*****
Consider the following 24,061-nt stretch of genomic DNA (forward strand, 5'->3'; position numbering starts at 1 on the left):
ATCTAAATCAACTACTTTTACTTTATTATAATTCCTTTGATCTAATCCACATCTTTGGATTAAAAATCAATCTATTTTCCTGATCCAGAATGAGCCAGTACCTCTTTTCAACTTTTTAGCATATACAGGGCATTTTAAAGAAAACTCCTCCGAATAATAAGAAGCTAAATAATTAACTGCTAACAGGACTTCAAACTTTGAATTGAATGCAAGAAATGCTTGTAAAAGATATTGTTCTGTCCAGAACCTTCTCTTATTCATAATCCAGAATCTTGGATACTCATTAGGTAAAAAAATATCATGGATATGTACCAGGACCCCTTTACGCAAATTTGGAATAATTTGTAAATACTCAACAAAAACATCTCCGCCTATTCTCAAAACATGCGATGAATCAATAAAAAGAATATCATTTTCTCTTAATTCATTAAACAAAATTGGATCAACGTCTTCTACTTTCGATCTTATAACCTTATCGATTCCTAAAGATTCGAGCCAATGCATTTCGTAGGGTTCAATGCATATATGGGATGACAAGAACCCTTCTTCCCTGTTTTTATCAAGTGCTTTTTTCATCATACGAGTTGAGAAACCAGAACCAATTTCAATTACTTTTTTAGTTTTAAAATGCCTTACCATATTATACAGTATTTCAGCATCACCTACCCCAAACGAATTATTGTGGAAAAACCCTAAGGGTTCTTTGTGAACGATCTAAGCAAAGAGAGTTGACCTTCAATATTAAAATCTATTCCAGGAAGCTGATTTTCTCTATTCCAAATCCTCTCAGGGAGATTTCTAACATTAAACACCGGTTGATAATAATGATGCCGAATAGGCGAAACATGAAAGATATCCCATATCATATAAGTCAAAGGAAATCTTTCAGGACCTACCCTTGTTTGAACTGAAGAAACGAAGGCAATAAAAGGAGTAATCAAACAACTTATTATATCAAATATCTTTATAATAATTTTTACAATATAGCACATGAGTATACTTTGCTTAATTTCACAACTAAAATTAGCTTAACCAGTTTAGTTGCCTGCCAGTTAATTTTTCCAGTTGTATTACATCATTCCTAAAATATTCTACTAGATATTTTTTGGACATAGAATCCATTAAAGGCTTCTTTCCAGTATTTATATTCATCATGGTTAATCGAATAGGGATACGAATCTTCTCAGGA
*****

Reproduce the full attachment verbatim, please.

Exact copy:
Consider the following 24,061-nt stretch of genomic DNA (forward strand, 5'->3'; position numbering starts at 1 on the left):
ATCTAAATCAACTACTTTTACTTTATTATAATTCCTTTGATCTAATCCACATCTTTGGATTAAAAATCAATCTATTTTCCTGATCCAGAATGAGCCAGTACCTCTTTTCAACTTTTTAGCATATACAGGGCATTTTAAAGAAAACTCCTCCGAATAATAAGAAGCTAAATAATTAACTGCTAACAGGACTTCAAACTTTGAATTGAATGCAAGAAATGCTTGTAAAAGATATTGTTCTGTCCAGAACCTTCTCTTATTCATAATCCAGAATCTTGGATACTCATTAGGTAAAAAAATATCATGGATATGTACCAGGACCCCTTTACGCAAATTTGGAATAATTTGTAAATACTCAACAAAAACATCTCCGCCTATTCTCAAAACATGCGATGAATCAATAAAAAGAATATCATTTTCTCTTAATTCATTAAACAAAATTGGATCAACGTCTTCTACTTTCGATCTTATAACCTTATCGATTCCTAAAGATTCGAGCCAATGCATTTCGTAGGGTTCAATGCATATATGGGATGACAAGAACCCTTCTTCCCTGTTTTTATCAAGTGCTTTTTTCATCATACGAGTTGAGAAACCAGAACCAATTTCAATTACTTTTTTAGTTTTAAAATGCCTTACCATATTATACAGTATTTCAGCATCACCTACCCCAAACGAATTATTGTGGAAAAACCCTAAGGGTTCTTTGTGAACGATCTAAGCAAAGAGAGTTGACCTTCAATATTAAAATCTATTCCAGGAAGCTGATTTTCTCTATTCCAAATCCTCTCAGGGAGATTTCTAACATTAAACACCGGTTGATAATAATGATGCCGAATAGGCGAAACATGAAAGATATCCCATATCATATAAGTCAAAGGAAATCTTTCAGGACCTACCCTTGTTTGAACTGAAGAAACGAAGGCAATAAAAGGAGTAATCAAACAACTTATTATATCAAATATCTTTATAATAATTTTTACAATATAGCACATGAGTATACTTTGCTTAATTTCACAACTAAAATTAGCTTAACCAGTTTAGTTGCCTGCCAGTTAATTTTTCCAGTTGTATTACATCATTCCTAAAATATTCTACTAGATATTTTTTGGACATAGAATCCATTAAAGGCTTCTTTCCAGTATTTATATTCATCATGGTTAATCGAATAGGGATACGAATCTTCTCAGGA